No less than Kofi Annan wrote a column for the Washington Post on the issue, saying the UN doesn’t want to control the Internet.
Now I’m not going to do a full fisking of the article, because in fact much of what Mr Annan says is true. There are areas such as cybercrime and spam where a co-ordinated international approach is desirable. However he skips over the main problem.
However the debate is not about which Government should have control of the Internet, but whether any should. Yes the US does have a historical approval role for the root zone, but they have never failed to act on a recommendation from ICANN. While they have not behaved perfectly (they wrote a letter on .xxx they shouldn’t have) they generally do not interfere with the Internet, and do leave it to ICANN. And if in fact the US Govt did try to meddle politically with the root zone (say try to delete the Iran country code) then it is highly likely the root server operators and/or most ISPs worldwide would refuse to honour the change. A lot of Government do not realise that ISPs only voluntarily use the ICANN root zone as the authoritative one.
Now over time it is desirable that the US Govt give up their role in terms of approving changes, even though it is really a rubber stamp. However this should not be transferred to some UN body. Because if you do so, I can guarantee that some Governments will try and use that body to interfere. Absolutely guaranteed. For example China and Zimbabwe would be demanding domain names which are disrespectful of heads of state be de-registered. Basically it would be a vehicle for national governments to not just set policy over their part of the Internet, but over the whole thing.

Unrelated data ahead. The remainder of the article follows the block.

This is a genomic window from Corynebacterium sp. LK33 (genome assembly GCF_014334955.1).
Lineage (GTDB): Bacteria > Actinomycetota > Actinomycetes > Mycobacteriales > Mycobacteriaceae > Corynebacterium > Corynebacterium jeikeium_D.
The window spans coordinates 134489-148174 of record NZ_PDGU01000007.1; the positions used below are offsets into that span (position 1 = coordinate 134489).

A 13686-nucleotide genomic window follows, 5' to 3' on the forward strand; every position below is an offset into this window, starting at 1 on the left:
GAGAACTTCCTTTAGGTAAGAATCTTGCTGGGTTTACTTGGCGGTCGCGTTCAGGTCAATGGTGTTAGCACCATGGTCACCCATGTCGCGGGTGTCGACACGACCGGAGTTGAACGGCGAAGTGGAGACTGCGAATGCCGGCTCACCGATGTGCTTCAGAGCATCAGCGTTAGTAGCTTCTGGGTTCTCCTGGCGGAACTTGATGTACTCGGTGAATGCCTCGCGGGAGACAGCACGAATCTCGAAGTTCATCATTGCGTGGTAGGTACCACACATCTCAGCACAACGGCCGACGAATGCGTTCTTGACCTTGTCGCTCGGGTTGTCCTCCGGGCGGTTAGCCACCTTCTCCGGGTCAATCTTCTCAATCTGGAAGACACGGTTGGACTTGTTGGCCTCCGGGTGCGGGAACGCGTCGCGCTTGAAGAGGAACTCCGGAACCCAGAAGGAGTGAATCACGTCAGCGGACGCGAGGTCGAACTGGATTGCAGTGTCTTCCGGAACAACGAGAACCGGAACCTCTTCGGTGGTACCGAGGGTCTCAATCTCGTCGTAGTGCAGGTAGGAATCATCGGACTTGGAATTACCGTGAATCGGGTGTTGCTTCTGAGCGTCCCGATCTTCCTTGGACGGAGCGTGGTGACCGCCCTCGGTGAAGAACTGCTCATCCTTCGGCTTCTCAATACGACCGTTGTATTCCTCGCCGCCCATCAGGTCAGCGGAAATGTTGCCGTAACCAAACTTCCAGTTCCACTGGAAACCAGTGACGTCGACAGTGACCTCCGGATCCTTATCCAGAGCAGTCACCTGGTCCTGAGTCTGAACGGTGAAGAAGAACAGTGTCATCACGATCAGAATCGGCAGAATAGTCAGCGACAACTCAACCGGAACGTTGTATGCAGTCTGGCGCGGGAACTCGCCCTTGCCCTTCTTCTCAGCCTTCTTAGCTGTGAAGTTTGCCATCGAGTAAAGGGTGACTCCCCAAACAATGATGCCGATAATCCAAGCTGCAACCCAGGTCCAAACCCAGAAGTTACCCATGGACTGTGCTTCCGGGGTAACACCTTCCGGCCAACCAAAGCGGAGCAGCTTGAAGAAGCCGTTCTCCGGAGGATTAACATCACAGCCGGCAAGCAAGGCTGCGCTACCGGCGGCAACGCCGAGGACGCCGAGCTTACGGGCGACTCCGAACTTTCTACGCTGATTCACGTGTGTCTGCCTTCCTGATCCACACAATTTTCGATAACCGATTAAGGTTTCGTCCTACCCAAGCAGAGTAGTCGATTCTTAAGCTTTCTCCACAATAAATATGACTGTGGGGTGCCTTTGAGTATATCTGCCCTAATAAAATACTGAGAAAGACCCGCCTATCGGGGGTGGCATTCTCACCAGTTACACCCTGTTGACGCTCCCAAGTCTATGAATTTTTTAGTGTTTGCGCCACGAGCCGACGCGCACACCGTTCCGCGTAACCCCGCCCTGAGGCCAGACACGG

So what is the way forward? Ultimately it for a private-public partnership such as ICANN to be able to make changes to the root zone without Government approval. ICANN is flawed in many ways, and at times depresses even fervent supporters. But it is stiill the best option out there. Somehow we need to get ICANN credible enough that the US Congress will allow the US Government to fully delegate the management of the root zone. This is not a small challenge.
In the past few weeks ICANN has done some bad, some good. They have settled some lawuits from Verisign (which is good) but in doing so have given Verisign the right to keep the .com registry pretty much forever, and with far less restrictions. Bret Fauseet in an open letter points out why this is a bad move. On the positive side they have just appointed Susan Crawford to the Board, who is highly respected by many within civil society. They have also done some politically smart stuff like more international diversity in other appointments, including an Iranian to the at-large committee to represent users. I hope he won’t get shot for agreeing to serve 🙂
Finally those who are still with me may want to read an excellent interview with Professor Lawrence Lessig on the issue, as he explains things better than me!
Also for a more US-centric view is this piece in the Wall Street Journal from Senator Norm Coleman called “Beware a Digital Munich”.